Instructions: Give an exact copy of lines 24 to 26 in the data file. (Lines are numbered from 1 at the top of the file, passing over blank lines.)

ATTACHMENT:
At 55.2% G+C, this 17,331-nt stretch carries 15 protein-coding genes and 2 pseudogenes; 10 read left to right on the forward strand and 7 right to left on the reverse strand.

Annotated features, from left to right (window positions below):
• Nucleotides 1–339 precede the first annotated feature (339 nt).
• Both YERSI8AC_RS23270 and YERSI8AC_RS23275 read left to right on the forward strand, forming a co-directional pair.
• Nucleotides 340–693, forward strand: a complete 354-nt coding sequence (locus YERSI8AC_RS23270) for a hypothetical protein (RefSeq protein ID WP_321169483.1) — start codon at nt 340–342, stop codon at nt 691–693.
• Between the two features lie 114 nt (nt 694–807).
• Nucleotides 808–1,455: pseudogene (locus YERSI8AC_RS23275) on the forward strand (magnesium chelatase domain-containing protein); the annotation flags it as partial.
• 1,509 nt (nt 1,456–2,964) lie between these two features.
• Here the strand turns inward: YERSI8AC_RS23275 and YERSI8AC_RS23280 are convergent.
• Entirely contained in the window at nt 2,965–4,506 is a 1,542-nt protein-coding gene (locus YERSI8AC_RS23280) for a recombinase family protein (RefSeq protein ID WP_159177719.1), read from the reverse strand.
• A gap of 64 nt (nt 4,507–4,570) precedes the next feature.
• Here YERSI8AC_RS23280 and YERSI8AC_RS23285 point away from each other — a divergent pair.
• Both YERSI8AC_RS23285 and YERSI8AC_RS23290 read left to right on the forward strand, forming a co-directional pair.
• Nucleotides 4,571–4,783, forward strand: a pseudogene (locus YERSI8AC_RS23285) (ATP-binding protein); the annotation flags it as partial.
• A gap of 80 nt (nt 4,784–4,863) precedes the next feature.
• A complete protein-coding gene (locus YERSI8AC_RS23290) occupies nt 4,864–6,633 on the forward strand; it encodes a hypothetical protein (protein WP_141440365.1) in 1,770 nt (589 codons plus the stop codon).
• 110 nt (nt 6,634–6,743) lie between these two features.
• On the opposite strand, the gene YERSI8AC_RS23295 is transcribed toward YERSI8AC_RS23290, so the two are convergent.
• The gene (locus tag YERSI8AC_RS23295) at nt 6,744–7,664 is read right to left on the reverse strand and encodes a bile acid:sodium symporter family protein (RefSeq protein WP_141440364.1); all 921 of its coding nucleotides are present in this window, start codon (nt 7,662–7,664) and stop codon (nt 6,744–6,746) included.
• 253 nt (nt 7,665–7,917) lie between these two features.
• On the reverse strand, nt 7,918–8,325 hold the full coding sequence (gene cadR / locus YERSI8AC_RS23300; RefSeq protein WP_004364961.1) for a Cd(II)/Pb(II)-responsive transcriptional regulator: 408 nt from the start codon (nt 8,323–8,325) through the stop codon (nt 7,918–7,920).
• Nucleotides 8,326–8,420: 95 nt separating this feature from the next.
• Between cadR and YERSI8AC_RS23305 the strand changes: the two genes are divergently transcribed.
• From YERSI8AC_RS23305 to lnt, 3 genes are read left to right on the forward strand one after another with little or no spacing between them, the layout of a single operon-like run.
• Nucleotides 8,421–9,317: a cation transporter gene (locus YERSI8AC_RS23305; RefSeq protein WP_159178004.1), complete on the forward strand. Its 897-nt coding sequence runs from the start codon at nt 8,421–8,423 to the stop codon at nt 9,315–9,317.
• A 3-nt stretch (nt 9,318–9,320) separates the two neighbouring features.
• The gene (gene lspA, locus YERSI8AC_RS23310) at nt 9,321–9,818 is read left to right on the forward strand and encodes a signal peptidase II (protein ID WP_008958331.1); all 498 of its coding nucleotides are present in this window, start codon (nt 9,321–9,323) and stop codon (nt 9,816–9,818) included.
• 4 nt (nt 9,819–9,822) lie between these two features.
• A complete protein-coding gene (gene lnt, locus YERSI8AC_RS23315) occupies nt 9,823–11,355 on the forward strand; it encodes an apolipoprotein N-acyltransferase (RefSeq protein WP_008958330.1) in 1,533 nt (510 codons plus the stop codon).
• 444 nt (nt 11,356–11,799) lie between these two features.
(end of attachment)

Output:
• From YERSI8AC_RS23305 to lnt, 3 genes are read left to right on the forward strand one after another with little or no spacing between them, the layout of a single operon-like run.
• Nucleotides 8,421–9,317: a cation transporter gene (locus YERSI8AC_RS23305; RefSeq protein WP_159178004.1), complete on the forward strand. Its 897-nt coding sequence runs from the start codon at nt 8,421–8,423 to the stop codon at nt 9,315–9,317.
• A 3-nt stretch (nt 9,318–9,320) separates the two neighbouring features.